The Banking Community?
It’s not difficult to bring a case against the Bankers. Abusing low interest rates with high rates charged, unbridled credit creation in the past decade, unregulated derivatives gambling, loosening leverage limits, mixing high risk investment banking with public money (retail banking), a high risk bonus culture (the higher the risk/return the higher the bonus), credit/derivative/housing bubbles fueled by cheap credit, publicly funded bank bailouts, a sovereign debt bubble, and self regulation! It’s no wonder an enormous “occupy” protest movement has sprung up in thousands of locations globally. Yet if one is going to allow the fox to supervise the chicken coop perhaps we should not be surprised with the results. When the fox is also a key financial backer of the political class in most countries and demands absolute protection in return for that backing then we begin to understand the privileged position the fox holds. But we should ask who is the criminal – the fox, or the one that gives the fox free reign?
The above elements seem unlikely to be addressed soon, which means the politicians will “muddle along” without really tackling the problem – ‘kicking the tin can down the road’ as the much-repeated metaphor says.
But there are two core contradictions at the heart of this debate.
With Politicians facing regular election cycles there is enormous pressure on leaders to maintain expensive social and economic programmes regardless of the real cost. When credit is cheap and abundant (as it has been) there is little to stop them building large structural budget deficits that future generations will pay for. Mortgage up now to the hilt, and pay back when I’m well gone. Its highly irresponsible, and whilst many are aware and deplore it, the election cycle dictates that Politicians look good – this has led to large structural deficits with little hope of short term rectification. Even after severe austerity measures the current Greek bailout plan, if implemented rigidly, would still leave Greece with a debt to GDP ratio of 120%. And still the politicians cling, like grim death, to all semblances of power – Papandreou and Berlusconi had to be prised from their posts like the extraction of septic teeth.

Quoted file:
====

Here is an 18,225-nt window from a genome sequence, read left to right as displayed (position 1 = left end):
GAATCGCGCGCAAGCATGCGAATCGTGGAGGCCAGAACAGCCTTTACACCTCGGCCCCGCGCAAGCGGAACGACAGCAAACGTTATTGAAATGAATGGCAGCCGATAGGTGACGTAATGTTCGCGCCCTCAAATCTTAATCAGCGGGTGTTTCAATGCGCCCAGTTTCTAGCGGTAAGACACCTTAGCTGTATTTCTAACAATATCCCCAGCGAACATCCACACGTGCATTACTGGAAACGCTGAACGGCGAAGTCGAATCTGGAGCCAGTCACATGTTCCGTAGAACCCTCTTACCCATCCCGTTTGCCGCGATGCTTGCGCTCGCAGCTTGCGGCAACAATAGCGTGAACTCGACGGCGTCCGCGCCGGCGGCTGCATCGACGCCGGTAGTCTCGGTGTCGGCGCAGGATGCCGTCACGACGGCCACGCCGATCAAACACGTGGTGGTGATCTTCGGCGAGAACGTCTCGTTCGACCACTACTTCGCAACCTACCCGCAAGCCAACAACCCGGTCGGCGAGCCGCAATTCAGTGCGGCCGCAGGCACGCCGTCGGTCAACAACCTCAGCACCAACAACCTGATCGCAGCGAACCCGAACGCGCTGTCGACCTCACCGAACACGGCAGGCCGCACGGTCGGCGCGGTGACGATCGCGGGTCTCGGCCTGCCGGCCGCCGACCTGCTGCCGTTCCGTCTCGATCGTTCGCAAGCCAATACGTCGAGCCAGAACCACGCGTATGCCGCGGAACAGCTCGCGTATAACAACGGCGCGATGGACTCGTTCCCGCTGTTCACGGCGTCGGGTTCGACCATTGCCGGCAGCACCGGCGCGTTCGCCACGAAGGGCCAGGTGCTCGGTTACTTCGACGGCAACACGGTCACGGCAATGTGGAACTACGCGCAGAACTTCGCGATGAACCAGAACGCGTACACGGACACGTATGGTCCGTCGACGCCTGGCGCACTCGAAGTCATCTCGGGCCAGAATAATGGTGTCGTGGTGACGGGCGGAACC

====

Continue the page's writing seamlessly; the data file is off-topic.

The other core issue is over money. As long as interest (usury) is permitted in the mistaken notion that money begets money, then growth will be elusive. As argued well in this linked article the arguments against an interest based system are compelling. For millennia men have argued to and fro, for and against, yet despite the evidence to the contrary the bankers and moneymen have merrily worked with impunity. Excessive leverage, compounding interest-enslaving nations great and small, and now regime change to bring in favourable “banking” friendly technocrats (Monti – Italy, Papademos – Greece) who will implement programmes designed to maximise banker returns. Ever increasing loan portfolios of fiat money, ever increasing leverage, ever growing paper money supply, ever increasing risk levels topped off by a willingness of the politicians to protect these practices at all costs only encourages this to grow further. We can expect the Eurozone crisis to be replicated elsewhere (US, UK). The moneymen have consumed the nations. Interest has become an obscene tax, with the politicians only too willing to endorse it.
This problem is systemic. But to admit that is an impossibility. It requires new political thinking and a new radical (non interest approach) to our economies. In particular those watching from the rapidly changing Middle East, or other areas of the Muslim world, would do well to look at the lessons of Europe, when they think about which way forward for the future. For decades, people have looked west for examples of how to become prosperous stable and secure. But this model is proving to be a failure. At its peak it may have soared higher and more elegantly than anything ever before, but when it crashes from that immeasurable height the crater it will leave will be of Jurassic proportions.
Jamal Harwood is a regular contributor to New Civilisation. He is a lecturer in Finance, and a member of the UK Executive Committee of Hizb ut-Tahrir Britain.